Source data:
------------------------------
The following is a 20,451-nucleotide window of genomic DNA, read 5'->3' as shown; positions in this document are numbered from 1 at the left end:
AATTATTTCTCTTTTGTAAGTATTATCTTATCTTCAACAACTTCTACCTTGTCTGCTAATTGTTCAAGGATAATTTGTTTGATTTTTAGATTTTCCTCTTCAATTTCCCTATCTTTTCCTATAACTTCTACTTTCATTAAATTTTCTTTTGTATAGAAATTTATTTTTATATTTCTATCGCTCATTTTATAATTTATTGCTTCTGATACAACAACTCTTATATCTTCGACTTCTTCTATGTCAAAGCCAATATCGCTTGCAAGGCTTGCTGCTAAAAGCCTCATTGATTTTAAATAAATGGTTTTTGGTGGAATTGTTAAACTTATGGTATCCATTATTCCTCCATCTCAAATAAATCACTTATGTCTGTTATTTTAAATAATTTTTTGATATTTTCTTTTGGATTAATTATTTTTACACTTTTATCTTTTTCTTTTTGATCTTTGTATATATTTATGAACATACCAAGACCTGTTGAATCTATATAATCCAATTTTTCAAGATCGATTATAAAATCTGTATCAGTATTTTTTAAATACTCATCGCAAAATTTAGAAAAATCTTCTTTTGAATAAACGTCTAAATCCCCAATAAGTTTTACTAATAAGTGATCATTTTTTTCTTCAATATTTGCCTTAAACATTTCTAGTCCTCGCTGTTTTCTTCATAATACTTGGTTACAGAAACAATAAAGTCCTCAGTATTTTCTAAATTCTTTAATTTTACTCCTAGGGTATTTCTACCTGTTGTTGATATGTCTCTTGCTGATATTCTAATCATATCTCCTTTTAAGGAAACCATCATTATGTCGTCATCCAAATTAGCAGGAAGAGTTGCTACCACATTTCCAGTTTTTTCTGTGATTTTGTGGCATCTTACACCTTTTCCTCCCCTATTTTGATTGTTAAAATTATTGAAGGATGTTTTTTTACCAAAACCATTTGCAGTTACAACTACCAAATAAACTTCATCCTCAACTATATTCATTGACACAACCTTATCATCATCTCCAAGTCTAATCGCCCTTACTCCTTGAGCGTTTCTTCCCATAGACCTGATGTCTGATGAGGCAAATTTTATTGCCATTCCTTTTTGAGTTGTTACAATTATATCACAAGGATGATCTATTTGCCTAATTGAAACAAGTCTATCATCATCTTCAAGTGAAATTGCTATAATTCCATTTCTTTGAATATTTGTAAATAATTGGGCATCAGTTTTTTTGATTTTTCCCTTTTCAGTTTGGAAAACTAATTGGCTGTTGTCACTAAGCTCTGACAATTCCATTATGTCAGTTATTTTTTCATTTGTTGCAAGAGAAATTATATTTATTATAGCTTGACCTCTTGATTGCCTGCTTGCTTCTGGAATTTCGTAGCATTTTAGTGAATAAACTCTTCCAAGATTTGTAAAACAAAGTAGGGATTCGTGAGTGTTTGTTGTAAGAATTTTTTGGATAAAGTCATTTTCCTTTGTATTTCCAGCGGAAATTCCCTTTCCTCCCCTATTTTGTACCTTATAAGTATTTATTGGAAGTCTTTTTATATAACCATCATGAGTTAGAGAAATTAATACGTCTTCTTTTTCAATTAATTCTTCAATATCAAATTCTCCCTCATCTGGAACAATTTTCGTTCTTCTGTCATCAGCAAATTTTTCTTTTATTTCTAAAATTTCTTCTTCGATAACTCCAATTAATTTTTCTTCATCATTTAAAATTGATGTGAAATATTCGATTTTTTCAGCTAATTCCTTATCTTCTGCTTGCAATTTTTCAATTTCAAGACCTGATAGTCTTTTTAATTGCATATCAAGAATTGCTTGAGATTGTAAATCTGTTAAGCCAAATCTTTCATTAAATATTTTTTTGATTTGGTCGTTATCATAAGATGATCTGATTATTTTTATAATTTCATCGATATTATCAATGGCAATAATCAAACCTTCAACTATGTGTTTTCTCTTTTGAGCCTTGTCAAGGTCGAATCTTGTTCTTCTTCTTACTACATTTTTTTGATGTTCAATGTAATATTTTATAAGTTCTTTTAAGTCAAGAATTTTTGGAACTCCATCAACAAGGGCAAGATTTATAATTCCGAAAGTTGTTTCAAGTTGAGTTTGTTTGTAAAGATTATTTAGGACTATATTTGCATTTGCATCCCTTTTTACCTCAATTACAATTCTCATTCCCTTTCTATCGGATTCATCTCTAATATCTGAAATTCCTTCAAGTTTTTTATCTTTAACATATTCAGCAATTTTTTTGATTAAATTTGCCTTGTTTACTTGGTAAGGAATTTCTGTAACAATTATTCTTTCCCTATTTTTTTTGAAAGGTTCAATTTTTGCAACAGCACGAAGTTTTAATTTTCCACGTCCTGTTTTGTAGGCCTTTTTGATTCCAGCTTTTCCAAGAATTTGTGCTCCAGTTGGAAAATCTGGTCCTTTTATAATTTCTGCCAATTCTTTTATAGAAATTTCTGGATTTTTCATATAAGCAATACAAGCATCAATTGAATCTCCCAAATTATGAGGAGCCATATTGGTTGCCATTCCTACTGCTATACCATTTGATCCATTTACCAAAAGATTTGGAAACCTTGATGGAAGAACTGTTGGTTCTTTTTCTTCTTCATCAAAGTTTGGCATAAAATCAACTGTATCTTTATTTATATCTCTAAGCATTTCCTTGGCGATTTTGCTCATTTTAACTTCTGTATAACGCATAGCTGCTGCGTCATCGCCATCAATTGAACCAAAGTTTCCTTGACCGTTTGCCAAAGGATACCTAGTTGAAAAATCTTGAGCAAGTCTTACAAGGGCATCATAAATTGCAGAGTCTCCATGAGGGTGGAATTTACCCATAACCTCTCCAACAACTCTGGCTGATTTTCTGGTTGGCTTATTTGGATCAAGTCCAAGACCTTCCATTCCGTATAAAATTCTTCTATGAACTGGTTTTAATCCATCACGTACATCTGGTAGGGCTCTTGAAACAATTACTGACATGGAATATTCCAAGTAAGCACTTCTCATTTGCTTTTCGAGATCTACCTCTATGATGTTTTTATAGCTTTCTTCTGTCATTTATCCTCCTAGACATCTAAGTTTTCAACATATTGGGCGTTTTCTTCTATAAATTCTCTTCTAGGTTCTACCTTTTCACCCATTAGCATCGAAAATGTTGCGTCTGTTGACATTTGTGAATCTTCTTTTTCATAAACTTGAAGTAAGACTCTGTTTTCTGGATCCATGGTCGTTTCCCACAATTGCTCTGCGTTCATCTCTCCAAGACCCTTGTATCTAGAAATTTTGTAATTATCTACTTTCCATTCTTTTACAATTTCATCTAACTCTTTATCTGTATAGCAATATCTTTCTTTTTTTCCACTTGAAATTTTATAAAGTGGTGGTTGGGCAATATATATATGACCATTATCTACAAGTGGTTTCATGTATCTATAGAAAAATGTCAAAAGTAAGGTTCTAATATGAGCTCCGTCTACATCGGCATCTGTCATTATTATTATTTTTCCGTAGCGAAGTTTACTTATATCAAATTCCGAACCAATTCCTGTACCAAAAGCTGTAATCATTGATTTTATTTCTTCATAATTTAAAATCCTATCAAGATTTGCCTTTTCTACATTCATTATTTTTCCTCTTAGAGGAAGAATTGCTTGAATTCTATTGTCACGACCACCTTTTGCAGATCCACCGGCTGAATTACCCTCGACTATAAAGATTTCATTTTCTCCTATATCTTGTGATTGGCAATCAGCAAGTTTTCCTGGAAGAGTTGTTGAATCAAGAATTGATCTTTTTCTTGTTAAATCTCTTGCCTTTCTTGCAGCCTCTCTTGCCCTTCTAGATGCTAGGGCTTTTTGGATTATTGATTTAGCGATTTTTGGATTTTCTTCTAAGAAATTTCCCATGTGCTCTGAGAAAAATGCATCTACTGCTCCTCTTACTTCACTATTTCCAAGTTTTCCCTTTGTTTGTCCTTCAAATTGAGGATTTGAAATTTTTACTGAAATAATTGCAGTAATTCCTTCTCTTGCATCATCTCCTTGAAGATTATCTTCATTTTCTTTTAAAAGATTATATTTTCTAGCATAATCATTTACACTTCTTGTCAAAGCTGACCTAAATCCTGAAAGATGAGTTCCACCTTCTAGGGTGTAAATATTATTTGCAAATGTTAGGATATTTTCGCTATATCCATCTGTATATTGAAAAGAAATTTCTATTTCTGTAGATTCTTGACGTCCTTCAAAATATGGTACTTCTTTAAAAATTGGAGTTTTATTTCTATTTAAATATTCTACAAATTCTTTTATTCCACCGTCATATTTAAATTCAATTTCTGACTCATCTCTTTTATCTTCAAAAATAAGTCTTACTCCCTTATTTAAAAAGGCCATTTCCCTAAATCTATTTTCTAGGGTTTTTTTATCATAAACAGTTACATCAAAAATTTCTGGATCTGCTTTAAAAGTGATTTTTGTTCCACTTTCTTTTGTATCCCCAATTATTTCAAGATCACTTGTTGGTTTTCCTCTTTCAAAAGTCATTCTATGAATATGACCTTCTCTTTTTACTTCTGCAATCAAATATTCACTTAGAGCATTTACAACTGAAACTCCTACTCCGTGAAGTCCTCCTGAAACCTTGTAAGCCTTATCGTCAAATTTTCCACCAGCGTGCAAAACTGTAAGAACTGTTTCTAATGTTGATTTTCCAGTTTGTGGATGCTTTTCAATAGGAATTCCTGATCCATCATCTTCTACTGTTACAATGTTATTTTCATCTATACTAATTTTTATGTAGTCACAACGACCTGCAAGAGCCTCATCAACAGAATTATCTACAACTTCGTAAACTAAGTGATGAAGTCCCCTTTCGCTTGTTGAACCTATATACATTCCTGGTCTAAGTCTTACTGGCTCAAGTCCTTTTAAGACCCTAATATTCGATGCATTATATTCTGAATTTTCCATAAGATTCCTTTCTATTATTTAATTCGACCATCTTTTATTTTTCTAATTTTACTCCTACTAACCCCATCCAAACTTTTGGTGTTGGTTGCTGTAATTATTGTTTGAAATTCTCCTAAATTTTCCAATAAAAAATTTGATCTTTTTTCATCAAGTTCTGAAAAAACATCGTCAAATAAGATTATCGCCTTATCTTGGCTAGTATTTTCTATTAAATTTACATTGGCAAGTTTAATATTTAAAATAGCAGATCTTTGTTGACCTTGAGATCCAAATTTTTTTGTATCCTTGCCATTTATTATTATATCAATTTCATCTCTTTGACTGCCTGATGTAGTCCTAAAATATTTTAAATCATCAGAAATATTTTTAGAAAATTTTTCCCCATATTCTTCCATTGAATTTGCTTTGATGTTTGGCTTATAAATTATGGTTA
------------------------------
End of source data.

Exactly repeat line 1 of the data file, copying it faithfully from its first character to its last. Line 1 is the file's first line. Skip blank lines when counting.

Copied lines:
The following is a 20,451-nucleotide window of genomic DNA, read 5'->3' as shown; positions in this document are numbered from 1 at the left end: